One of the great benefits of genetic genealogy, particularly when it comes to the Y chromosome, lay its power to bust myths. The idea is simple: men inherit the male sex gene, which sits on the Y chromosome, from their fathers. It goes without saying, of course, that women participate in the making of men, but they contribute nothing to the Y chromosome. It's monolithically male and passes from father to son unchanged. Men having different Y chromosomes from one another cannot be related through the father-line. Remarkably, thanks to cultural convention, the surname is passed in much the same way. That means that the descendants of the following three men, despite having the same last name, are not related partilineally — their Wright origins were entirely different.
No matter how hard someone tries to force the connection, Philbert's son, Richard Wright Sr (c1730-1784) of Rowan County, North Carolina, cannot have been of the Kelvedon Hatch Wrights, which includes the Wright Brothers and immigrant ancestor Deacon Samuel Wright, hence the interest in trying to tie in with that family. And I've learned lately that some enthusiasts are attempting to do the same by making Eli Wright of Harrison County, Indiana a nephew of the same Richard. Two wrongs, as we know, do not make a Wright.Genetic Distance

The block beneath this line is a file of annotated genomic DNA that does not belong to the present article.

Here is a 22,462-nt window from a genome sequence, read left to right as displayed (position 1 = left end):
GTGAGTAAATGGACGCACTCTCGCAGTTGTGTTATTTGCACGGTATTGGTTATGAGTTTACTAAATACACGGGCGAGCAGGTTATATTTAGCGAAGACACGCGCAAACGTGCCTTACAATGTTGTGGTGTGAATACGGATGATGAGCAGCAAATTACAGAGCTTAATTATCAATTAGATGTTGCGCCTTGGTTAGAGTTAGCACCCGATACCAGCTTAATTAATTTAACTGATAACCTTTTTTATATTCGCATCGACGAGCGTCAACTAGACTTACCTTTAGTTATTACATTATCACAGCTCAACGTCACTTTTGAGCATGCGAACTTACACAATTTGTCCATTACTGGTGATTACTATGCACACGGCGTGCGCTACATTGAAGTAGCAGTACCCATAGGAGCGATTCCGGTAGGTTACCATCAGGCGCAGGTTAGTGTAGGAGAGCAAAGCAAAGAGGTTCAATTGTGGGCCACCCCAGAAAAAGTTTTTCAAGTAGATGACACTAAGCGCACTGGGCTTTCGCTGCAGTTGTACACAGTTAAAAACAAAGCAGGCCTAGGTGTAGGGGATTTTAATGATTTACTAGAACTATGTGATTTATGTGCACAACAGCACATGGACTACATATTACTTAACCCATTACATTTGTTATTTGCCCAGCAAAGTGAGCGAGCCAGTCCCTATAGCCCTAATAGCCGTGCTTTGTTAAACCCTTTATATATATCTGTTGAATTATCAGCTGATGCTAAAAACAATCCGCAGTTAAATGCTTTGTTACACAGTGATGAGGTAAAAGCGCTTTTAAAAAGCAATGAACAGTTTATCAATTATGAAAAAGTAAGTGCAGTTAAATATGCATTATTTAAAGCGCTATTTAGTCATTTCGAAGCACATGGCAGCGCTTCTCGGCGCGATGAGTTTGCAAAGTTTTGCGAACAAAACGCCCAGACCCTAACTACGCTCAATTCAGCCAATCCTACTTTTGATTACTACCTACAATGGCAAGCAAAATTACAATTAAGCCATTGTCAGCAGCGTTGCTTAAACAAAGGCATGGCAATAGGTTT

The chart above displays the first twelve Short Tandem Repeats (STRs) found among the respective ancestor's descendants. Each position represents the number of times a specific series of genetic letters repeats. The fifth listed marker, known as DYS385, is the number of times the genetic sequence of GAAA repeats at that location: 16, 11, and 13, going down the list. Two testers having a genetic distance of greater than 1 over these twelve markers, are not related through their fathers. We can readily see from the chart on the right that the genetic distance between the groups far exceeds that.
Genetic details for these and other Wright families can be found at the Wright DNA Project.